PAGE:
If you want, spray each with a little gold food spray. Peel each chocolate from the foil and place on a pretty plate.

Candied fruit without churn and clementine cassata ice

Festive ice cream for the sweet tooth. I use ready-made small meringues from Italian grocers and major supermarkets for this. The amaretti that work best are soft, cake-like ones that are heavy with almonds rather than the crunchy biscuit style. I make my own custard just for the fun of making it, but there's no reason why you shouldn't use a box of ready-made chilled custard if that's easier – just make sure it's good, with cream and vanilla.

Like the traditional Italian cassata that the recipe is based on, it is quite sweet, so I brought it to the table with a plate of very light whipped cream which has a calming effect on the sugar, and a plate of refreshing peeled and sliced clementines. to serve together.

No special equipment is needed here. Ice freezes firmly but is soft enough that you can scoop out a scoop or slice over Christmas and New Years, straight from the freezer.

  • Enough for 8-10
  • double cream 750ml
  • egg yolk5
  • caster sugar 5 tbsp
  • soft amaretti 200g
  • meringue 70g, ready to use is enough
  • flaked almonds 50g
  • peeled pistachios 50g
  • 2 clementines, peeled
  • candied orange and lemon zest 100g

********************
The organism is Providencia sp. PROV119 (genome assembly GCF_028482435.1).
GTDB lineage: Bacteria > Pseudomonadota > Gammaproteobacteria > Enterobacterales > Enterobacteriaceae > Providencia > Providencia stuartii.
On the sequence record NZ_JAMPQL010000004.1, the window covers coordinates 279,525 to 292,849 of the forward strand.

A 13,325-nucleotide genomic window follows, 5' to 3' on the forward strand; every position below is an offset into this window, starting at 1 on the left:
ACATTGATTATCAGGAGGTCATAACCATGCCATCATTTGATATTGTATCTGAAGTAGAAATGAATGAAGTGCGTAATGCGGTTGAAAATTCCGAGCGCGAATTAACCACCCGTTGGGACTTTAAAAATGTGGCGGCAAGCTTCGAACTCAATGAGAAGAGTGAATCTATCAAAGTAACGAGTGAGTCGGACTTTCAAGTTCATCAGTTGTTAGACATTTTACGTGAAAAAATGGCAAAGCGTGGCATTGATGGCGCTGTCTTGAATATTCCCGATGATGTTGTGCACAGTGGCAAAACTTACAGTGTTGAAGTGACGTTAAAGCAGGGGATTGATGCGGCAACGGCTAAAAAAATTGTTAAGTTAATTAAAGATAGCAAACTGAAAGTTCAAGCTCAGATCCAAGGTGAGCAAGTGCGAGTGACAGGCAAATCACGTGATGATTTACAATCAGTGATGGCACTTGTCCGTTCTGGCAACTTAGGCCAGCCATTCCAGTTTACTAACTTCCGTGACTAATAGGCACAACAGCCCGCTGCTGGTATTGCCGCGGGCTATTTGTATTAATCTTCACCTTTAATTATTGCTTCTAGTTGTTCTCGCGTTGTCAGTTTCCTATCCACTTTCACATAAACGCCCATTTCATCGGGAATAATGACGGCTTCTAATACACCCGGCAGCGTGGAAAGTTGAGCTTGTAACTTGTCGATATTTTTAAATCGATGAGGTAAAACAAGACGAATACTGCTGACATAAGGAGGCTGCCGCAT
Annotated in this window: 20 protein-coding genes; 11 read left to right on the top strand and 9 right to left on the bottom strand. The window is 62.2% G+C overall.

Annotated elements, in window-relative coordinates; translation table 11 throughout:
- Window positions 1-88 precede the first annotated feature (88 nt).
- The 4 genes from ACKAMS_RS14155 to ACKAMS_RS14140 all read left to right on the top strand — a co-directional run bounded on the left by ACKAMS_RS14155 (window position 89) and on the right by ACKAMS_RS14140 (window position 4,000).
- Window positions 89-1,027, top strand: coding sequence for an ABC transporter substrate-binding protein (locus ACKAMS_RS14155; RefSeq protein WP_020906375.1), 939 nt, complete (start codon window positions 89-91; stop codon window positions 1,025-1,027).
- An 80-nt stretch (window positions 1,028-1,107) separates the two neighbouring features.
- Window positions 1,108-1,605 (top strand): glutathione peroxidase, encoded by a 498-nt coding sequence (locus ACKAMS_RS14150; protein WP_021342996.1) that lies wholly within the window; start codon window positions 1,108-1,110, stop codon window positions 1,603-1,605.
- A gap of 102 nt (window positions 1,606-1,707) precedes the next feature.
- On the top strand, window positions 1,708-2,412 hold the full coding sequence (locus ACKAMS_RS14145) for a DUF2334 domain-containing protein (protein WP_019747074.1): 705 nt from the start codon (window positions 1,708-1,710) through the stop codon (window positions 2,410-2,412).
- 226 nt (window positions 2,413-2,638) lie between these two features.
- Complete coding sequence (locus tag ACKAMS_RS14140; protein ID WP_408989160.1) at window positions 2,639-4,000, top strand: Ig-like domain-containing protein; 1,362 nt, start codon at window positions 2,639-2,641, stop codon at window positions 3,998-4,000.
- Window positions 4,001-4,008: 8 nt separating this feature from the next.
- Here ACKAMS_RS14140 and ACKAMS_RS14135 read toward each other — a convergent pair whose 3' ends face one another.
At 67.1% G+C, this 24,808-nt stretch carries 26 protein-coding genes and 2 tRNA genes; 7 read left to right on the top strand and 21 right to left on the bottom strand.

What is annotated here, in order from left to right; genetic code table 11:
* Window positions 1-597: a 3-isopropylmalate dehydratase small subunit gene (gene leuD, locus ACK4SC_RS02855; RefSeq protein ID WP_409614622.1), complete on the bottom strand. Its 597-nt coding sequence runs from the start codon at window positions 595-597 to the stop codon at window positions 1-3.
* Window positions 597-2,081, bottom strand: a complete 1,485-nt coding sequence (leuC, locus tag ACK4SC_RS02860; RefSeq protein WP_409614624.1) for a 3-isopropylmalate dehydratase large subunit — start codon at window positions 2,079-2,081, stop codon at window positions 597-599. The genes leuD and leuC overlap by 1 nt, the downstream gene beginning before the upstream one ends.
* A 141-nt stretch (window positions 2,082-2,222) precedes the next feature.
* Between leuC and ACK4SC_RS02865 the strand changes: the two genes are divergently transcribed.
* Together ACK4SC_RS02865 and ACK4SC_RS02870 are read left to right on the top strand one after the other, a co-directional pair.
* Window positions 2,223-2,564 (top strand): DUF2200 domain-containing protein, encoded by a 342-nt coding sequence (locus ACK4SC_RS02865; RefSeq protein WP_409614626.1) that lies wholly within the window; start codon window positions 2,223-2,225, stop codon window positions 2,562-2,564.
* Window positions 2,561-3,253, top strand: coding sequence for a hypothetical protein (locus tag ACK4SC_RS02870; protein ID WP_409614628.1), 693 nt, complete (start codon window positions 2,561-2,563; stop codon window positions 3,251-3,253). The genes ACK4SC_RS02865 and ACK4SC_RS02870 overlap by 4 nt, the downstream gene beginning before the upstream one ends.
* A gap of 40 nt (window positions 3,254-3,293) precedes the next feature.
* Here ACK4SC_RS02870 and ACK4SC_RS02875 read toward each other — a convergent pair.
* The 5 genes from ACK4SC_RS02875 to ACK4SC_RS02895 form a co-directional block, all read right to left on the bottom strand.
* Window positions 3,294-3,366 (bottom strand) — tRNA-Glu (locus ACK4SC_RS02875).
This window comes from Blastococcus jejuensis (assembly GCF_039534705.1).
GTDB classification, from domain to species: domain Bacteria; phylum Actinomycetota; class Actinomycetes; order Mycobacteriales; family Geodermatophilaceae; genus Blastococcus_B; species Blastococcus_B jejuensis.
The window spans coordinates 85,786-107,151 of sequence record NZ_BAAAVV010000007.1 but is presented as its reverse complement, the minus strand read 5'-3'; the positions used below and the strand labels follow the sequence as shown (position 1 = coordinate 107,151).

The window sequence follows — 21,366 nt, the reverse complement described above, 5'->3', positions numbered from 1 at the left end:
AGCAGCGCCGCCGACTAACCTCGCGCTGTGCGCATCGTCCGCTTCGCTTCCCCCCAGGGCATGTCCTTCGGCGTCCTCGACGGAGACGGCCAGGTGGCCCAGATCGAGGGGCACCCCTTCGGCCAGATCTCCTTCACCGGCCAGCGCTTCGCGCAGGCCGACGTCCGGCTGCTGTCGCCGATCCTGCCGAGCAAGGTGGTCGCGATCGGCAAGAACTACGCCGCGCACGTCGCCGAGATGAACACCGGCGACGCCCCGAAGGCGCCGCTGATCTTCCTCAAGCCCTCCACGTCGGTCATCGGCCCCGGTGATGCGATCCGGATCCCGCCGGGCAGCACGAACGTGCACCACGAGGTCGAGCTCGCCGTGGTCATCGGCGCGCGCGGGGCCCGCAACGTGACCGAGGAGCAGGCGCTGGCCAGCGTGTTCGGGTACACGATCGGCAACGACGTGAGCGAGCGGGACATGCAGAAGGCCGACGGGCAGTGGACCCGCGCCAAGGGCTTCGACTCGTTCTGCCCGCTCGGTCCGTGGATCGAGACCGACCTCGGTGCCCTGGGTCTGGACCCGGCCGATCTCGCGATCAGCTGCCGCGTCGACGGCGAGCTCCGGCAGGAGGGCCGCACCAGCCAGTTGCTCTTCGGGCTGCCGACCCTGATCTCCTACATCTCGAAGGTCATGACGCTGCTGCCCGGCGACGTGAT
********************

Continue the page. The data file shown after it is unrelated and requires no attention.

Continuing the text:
• maple syrup 125ml
  • Serve
  • whipped cream
  • whole orange slices or clementines
  • You will need a deep plastic freezer tub or similar.
  • Bring the cream to a boil, in a medium saucepan and remove from heat.

Whisk the egg yolks and sugar until thick, then pour the warm cream over them and stir until well blended. Wash and dry the cream pan, then pour the mixture back into it and place over low to medium heat, stirring almost continuously. When the mixture is thick enough to coat the back of your wooden spoon, pour it into a chilled bowl and stir for a few minutes until most of the steam has dissipated. Leave it to cool.

Over a mixing bowl, crumble the soft amaretti and meringue into large crumbs of different sizes (anything from brazil to hazelnut sizes is fine). Toast the blanched almonds in a dry, shallow skillet until pale golden brown, then add them to the crumbs. Coarsely chop and add pistachios. Finely grate the clementines into the crumbs. Chop the candied fruit, then mix everything together.

Stir the maple syrup into the custard, then pour into a plastic freezer tub, cover tightly and fold in clingfilm, and freeze for at least 5 hours or overnight. Serve in scoops or thick slices, with lightly whipped cream or orange wedges.